With respect to egg production, EU law allows the term "free range" to be used if the hens have access to pasture (range). In reality, this often means that four thousand birds with 25 birds per ten square feet of space (one square metre) are confined in a building with a single small exit accessible only to those birds in the immediate vicinity. The hen house floor may be made entirely of wire, discouraging movement toward the door even more. The "pasture" may be nothing but a fowl sick mud yard saturated with droppings and intestinal coccidia and other parasites, further discouraging the chickens' interest. For free range to work, the land must be kept fresh. Hens spend much of their time close to the house, scratching, dust bathing, and wearing away the grass. A static house and pasture become unsanitary when hundreds or thousands of birds are collected in a small area. A system of rotation is needed.

According to Compassion in World Farming,

"An ideal free range unit is made up of a number of small insulated, movable houses each holding up to 3OO hens with a littered floor. The houses can be moved to fresh ground on the link-arms of the tractor, giving the hens constant access to fresh grass."

While this system is vastly superior ethically and ecologically to the battery cage system and to what is normally promoted as free range in the United States, it does not solve the problem of oversized flocks, or the unnatural isolation of the hens from other sexes and age-groups of their species and from other species. Veterinarian Holly Cheever has described the mutual arrangement that exists between Rafe, her horse, and her Rhode Island Red hen, Aurora:

"She has learned that an excellent source of flies in the summertime is our horse's belly, where flies love to cluster and feed. She squats directly beneath him waiting for a fly to land, and hops up to snatch it with unerring accuracy. Not only does she never miss her target, she doesn't even touch Rafe's sensitive abdomen which would prompt him to kick up at his underbelly, no doubt injuring her in the process."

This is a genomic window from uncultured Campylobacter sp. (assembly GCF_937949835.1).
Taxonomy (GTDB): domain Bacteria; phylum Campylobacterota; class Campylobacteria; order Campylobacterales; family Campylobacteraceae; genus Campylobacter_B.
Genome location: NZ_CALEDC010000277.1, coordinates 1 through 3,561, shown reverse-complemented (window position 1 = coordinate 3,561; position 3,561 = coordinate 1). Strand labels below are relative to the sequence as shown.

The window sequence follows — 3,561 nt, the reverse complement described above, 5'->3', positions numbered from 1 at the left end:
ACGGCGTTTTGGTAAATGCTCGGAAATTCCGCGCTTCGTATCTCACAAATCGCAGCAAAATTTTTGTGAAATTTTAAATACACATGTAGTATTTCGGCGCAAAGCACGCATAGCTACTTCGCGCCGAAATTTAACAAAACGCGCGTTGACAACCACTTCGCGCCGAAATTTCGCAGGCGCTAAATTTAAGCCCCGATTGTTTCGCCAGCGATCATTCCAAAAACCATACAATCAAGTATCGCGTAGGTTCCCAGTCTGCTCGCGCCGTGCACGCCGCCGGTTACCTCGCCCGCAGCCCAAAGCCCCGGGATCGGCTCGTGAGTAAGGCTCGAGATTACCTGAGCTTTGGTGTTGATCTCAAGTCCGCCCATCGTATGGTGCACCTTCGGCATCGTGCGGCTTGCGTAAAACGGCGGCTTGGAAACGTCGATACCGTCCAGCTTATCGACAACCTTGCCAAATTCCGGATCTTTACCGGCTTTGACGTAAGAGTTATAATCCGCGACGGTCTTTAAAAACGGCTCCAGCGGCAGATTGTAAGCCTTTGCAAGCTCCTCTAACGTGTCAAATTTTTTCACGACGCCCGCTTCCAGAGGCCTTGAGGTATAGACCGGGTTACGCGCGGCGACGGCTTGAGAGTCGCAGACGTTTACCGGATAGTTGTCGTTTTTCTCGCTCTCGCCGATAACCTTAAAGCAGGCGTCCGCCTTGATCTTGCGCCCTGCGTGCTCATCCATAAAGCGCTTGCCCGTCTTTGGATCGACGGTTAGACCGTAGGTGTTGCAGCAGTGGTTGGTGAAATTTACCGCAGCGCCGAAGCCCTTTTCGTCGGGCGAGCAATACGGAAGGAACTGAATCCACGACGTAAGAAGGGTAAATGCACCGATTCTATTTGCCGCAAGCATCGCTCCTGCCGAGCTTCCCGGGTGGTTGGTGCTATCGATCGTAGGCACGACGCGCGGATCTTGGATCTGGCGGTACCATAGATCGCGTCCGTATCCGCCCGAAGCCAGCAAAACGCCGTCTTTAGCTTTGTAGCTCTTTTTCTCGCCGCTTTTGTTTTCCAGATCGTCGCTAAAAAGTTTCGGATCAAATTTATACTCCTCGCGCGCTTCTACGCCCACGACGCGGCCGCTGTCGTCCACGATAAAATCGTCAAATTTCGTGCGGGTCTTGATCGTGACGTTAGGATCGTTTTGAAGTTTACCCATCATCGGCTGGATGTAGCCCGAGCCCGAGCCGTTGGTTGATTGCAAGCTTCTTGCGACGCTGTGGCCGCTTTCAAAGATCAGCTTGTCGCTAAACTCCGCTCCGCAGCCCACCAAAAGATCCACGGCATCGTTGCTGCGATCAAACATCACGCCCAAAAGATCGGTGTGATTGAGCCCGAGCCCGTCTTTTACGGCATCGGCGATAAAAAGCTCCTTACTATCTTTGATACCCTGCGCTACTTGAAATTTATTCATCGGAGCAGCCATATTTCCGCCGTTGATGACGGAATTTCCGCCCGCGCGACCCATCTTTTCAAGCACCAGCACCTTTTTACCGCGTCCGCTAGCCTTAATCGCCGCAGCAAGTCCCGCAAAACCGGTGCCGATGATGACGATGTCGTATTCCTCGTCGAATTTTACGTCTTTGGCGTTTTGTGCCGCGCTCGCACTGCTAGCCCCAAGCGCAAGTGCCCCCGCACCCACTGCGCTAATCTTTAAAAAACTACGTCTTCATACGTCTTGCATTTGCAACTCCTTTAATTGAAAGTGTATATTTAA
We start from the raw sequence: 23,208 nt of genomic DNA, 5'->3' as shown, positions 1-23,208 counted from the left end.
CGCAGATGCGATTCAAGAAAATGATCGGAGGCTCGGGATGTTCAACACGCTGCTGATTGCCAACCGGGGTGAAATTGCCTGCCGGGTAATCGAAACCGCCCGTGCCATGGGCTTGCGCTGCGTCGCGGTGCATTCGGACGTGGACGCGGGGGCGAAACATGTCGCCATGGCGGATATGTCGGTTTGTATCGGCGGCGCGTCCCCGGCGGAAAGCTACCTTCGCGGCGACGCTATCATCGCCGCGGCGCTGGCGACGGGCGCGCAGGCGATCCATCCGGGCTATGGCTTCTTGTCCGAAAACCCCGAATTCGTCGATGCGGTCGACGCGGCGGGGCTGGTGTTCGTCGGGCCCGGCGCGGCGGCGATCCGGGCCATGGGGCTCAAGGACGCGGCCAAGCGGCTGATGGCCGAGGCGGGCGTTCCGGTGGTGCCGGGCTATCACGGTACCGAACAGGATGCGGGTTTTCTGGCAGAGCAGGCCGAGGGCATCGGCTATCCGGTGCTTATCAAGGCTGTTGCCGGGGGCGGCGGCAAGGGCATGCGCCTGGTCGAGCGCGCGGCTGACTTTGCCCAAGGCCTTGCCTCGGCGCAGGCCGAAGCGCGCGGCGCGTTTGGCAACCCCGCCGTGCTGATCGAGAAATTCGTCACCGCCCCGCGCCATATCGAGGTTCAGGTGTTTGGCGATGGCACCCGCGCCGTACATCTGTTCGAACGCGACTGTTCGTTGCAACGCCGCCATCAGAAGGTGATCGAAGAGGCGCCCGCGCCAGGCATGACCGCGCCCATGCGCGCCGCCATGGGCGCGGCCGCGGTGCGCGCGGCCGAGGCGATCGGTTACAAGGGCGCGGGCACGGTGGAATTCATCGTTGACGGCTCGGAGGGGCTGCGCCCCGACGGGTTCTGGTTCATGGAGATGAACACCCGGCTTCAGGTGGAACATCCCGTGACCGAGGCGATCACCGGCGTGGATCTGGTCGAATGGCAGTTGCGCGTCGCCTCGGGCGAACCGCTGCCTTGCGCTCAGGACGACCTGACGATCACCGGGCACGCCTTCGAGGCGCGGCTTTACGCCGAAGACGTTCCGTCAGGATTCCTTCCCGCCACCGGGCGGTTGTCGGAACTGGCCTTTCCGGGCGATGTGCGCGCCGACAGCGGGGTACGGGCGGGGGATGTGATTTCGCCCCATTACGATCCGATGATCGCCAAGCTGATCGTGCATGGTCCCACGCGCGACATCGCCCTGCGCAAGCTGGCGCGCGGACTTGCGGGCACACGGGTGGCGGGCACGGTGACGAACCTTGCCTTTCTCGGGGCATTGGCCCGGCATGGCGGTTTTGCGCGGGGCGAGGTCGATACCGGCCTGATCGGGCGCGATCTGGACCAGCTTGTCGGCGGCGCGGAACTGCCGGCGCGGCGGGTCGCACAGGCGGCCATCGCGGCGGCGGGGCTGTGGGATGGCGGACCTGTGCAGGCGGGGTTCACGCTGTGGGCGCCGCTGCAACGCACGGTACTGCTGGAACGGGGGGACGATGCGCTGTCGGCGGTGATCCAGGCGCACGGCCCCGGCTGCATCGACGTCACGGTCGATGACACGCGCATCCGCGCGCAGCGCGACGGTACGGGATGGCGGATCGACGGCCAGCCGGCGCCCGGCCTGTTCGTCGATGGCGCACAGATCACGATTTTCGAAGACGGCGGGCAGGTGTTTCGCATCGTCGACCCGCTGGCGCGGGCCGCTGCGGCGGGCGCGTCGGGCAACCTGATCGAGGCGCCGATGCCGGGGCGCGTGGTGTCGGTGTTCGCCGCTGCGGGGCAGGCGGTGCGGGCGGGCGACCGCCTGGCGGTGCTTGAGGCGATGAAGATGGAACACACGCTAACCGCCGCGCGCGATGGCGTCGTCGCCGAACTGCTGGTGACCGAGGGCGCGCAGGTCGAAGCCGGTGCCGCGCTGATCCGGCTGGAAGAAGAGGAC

While this may be free-range on some small family farms, it is not what is meant by the term as it is used commercially in the U.S. to describe free-range egg production. Eggs produced and sold in the United States may be falsely advertised as "range," because, to date, there is no legal or commercial definition of husbandry terms regulating the sale of eggs in this country. The National Supervisor of Shell Eggs at the U.S. Department of Agriculture administers a voluntary program in which producers can use the USDA grade mark if the eggs have been packaged under USDA supervision. The basis of label approval is the Food and Drug Administration's Fair Packaging and Labeling Act which prescribes labeling standards for things such as grade, weight, class, and producer. However, there are no standards governing the term or the claim "range" or similar advertisements on egg cartons, such as "free running," "free roaming," or "free walking." An FDA staff member told me that a Minnesota egg producer uses the term "free walking" to describe uncaged hens on a concrete floor without nest boxes. He said possibly "free- range" claims could be illegal under the Nutrition Labeling Education Act, which provides that nutrition information should be stated in a manner that enables consumers to understand the information in the context of the total daily diet. A question, he said, is whether an "environmental claim," concerning how hens used to produce eggs are housed, could be invoked under this Act.